The United States and four other countries, including China, have reached a climate agreement that includes a way to verify reductions of heat-trapping gases. A senior administration official says the agreement between the countries also requires each country to list the actions they will take to cut global warming pollution by specific amounts. The deal reiterates a goal set earlier this year on long-term emissions cuts and provides a mechanism to be help poor countries prepare for climate change.
The deal includes the United States, China, India, South Africa and Brazil. The official described the deal on the condition of anonymity because details had not been announced.
THIS IS A BREAKING NEWS UPDATE. Check back soon for further information. AP's earlier story is below.
COPENHAGEN (AP) _ President Barack Obama raced from one impromptu meeting to another and made an animated plea for compromise Friday, making plain his frustration over the difficulty of pushing world leaders to settle on a plan to combat global warming.
"We are running short on time," Obama told the 193-nation summit as the clock was running out on its final day. "There has to be movement on all sides."
Working into the night and putting his departure time in question, Obama had scheduled a second one-on-one meeting with Chinese Premier Wen Jiabao after an earlier session of nearly an hour. But that second meeting did not take place and it was unclear why.
Officials had said the two men made a step forward in their earlier talks, though the degree of progress was not clear.
Obama also attended a third meeting with other world leaders, the only that Wen attended.
Late in the evening, Obama and Secretary of State Hillary Rodham Clinton held talks with European leaders, including British Prime Minister Gordon Brown, French President Nicolas Sarkozy and German Chancellor Angela Merkel. Asked how negotiations were going as he entered the meeting, Obama replied: "Always hopeful."
The direct talks between Obama and Wen underscored efforts to resolve differences that represent one of the major roadblocks in reaching a global climate deal. The U.S. has been insisting that China, the only nation that emits more heat-trapping gasses than the U.S., make its emissions-reduction pledges subject to international review.
Without mentioning China specifically, Obama addressed Beijing's resistance in his speech.
"I don't know how you have an international agreement where we all are not sharing information and making sure we are meeting our commitments," he said. "That doesn't make sense. It would be a hollow victory."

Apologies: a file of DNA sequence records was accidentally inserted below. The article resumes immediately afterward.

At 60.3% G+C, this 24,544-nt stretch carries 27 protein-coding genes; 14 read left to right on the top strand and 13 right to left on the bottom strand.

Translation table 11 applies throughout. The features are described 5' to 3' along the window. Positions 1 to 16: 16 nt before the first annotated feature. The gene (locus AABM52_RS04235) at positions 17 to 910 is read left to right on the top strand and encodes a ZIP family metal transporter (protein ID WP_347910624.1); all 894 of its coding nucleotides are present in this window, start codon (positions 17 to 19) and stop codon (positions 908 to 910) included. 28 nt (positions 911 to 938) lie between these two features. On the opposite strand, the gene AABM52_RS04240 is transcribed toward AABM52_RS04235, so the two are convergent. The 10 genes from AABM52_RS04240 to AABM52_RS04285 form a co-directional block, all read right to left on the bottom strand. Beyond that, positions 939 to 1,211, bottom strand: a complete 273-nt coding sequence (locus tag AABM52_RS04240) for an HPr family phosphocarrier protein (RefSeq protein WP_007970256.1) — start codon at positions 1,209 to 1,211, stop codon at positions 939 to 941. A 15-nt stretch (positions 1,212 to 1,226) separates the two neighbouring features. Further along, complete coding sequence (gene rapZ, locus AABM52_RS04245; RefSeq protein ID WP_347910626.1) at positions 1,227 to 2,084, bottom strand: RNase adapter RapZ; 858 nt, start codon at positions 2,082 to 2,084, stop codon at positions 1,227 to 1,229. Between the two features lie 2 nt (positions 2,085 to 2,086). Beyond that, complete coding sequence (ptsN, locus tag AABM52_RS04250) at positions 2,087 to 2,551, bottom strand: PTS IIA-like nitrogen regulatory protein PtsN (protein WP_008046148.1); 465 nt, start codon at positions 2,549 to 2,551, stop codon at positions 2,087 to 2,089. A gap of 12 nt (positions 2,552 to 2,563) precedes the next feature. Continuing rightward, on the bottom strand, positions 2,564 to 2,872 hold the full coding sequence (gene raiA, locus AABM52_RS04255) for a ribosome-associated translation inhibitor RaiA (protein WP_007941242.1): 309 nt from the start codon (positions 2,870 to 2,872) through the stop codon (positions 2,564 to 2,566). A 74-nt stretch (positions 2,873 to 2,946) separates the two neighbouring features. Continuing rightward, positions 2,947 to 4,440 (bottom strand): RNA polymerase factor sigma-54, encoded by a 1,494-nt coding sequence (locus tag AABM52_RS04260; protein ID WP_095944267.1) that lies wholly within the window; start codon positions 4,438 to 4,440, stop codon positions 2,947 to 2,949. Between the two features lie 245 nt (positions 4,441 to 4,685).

Obama indirectly acknowledged that some nations feel the United States is doing too little to reduce greenhouse gas emissions, and he urged leaders to accept a less-than-perfect pact. Meanwhile, he offered no new U.S. concessions.
"No country will get everything that it wants," Obama said.
It's possible that Obama's biggest success here will have nothing to do with the climate. He met with the Russian president and said afterward that the United States and Russia are "quite close" to a new nuclear arms control agreement to replace an expired Cold War-era arms control treaty.
In his speech, Obama said the United States has acted boldly by vowing to reduce greenhouse gasses and help other nations pay for similar efforts. Critics note that many industrialized nations have promised much larger reductions.
And yet Obama arrived in snow-covered Copenhagen with no new proposal from the U.S. side. Some had hoped he might increase Washington's emissons-cut pledge, now only a fraction of those from other developed countries, or put a specific dollar amount on America's expected contributions to short- or long-term aid funds to help poorer nations deal with the effects of climate change.
Obama had planned to spend only about nine hours at the summit. But the rapid success of meetings added several hours to his stay.
The U.S. commitment to reduce greenhouse gasses mirrors legislation before Congress. It calls for 17 percent reduction in such pollution from 2005 levels by 2020 _ the equivalent of 3 percent to 4 percent from the more commonly used baseline of 1990 levels. That is far less than the offers from the European Union, Japan and Russia.
Even that target was hard-won in a skittish Congress, and Obama has decided he can't go further without potentially souring final passage of the bill, approved in the House but not yet considered in the Senate. He also could imperil eventual Senate ratification of any global treaty that emerges next year.
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